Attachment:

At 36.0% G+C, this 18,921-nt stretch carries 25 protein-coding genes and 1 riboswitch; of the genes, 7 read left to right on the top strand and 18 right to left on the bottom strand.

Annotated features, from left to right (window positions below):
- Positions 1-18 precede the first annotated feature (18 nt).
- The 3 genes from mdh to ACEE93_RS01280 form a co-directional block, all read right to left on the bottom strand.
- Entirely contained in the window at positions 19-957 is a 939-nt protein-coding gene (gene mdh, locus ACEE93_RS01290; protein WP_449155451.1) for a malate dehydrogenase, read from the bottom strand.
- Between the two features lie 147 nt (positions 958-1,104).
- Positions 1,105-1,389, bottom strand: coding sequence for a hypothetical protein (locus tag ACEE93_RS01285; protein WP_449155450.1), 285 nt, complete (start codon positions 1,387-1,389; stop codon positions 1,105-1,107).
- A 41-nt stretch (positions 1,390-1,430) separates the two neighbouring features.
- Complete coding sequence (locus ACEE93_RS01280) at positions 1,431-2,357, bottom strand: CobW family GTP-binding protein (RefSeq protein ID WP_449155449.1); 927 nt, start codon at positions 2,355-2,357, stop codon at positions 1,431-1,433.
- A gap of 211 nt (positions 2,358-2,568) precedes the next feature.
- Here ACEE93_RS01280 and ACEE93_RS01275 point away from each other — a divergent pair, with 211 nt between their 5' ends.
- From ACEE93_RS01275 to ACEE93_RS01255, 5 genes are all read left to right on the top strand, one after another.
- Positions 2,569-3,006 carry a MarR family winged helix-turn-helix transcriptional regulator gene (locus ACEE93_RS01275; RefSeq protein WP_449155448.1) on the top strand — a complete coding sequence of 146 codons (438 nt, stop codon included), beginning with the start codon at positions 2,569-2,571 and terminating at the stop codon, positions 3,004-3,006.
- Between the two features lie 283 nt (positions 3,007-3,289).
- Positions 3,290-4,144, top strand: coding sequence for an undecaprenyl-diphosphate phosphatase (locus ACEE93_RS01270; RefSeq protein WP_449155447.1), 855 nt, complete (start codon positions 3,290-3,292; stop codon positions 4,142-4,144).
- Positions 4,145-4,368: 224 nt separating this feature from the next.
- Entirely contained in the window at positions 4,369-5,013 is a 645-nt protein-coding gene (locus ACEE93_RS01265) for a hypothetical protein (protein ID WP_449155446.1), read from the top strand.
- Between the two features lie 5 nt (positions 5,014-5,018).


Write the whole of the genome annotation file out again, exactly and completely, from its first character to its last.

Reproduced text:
At 36.0% G+C, this 18,921-nt stretch carries 25 protein-coding genes and 1 riboswitch; of the genes, 7 read left to right on the top strand and 18 right to left on the bottom strand.

Annotated features, from left to right (window positions below):
- Positions 1-18 precede the first annotated feature (18 nt).
- The 3 genes from mdh to ACEE93_RS01280 form a co-directional block, all read right to left on the bottom strand.
- Entirely contained in the window at positions 19-957 is a 939-nt protein-coding gene (gene mdh, locus ACEE93_RS01290; protein WP_449155451.1) for a malate dehydrogenase, read from the bottom strand.
- Between the two features lie 147 nt (positions 958-1,104).
- Positions 1,105-1,389, bottom strand: coding sequence for a hypothetical protein (locus tag ACEE93_RS01285; protein WP_449155450.1), 285 nt, complete (start codon positions 1,387-1,389; stop codon positions 1,105-1,107).
- A 41-nt stretch (positions 1,390-1,430) separates the two neighbouring features.
- Complete coding sequence (locus ACEE93_RS01280) at positions 1,431-2,357, bottom strand: CobW family GTP-binding protein (RefSeq protein ID WP_449155449.1); 927 nt, start codon at positions 2,355-2,357, stop codon at positions 1,431-1,433.
- A gap of 211 nt (positions 2,358-2,568) precedes the next feature.
- Here ACEE93_RS01280 and ACEE93_RS01275 point away from each other — a divergent pair, with 211 nt between their 5' ends.
- From ACEE93_RS01275 to ACEE93_RS01255, 5 genes are all read left to right on the top strand, one after another.
- Positions 2,569-3,006 carry a MarR family winged helix-turn-helix transcriptional regulator gene (locus ACEE93_RS01275; RefSeq protein WP_449155448.1) on the top strand — a complete coding sequence of 146 codons (438 nt, stop codon included), beginning with the start codon at positions 2,569-2,571 and terminating at the stop codon, positions 3,004-3,006.
- Between the two features lie 283 nt (positions 3,007-3,289).
- Positions 3,290-4,144, top strand: coding sequence for an undecaprenyl-diphosphate phosphatase (locus ACEE93_RS01270; RefSeq protein WP_449155447.1), 855 nt, complete (start codon positions 3,290-3,292; stop codon positions 4,142-4,144).
- Positions 4,145-4,368: 224 nt separating this feature from the next.
- Entirely contained in the window at positions 4,369-5,013 is a 645-nt protein-coding gene (locus ACEE93_RS01265) for a hypothetical protein (protein ID WP_449155446.1), read from the top strand.
- Between the two features lie 5 nt (positions 5,014-5,018).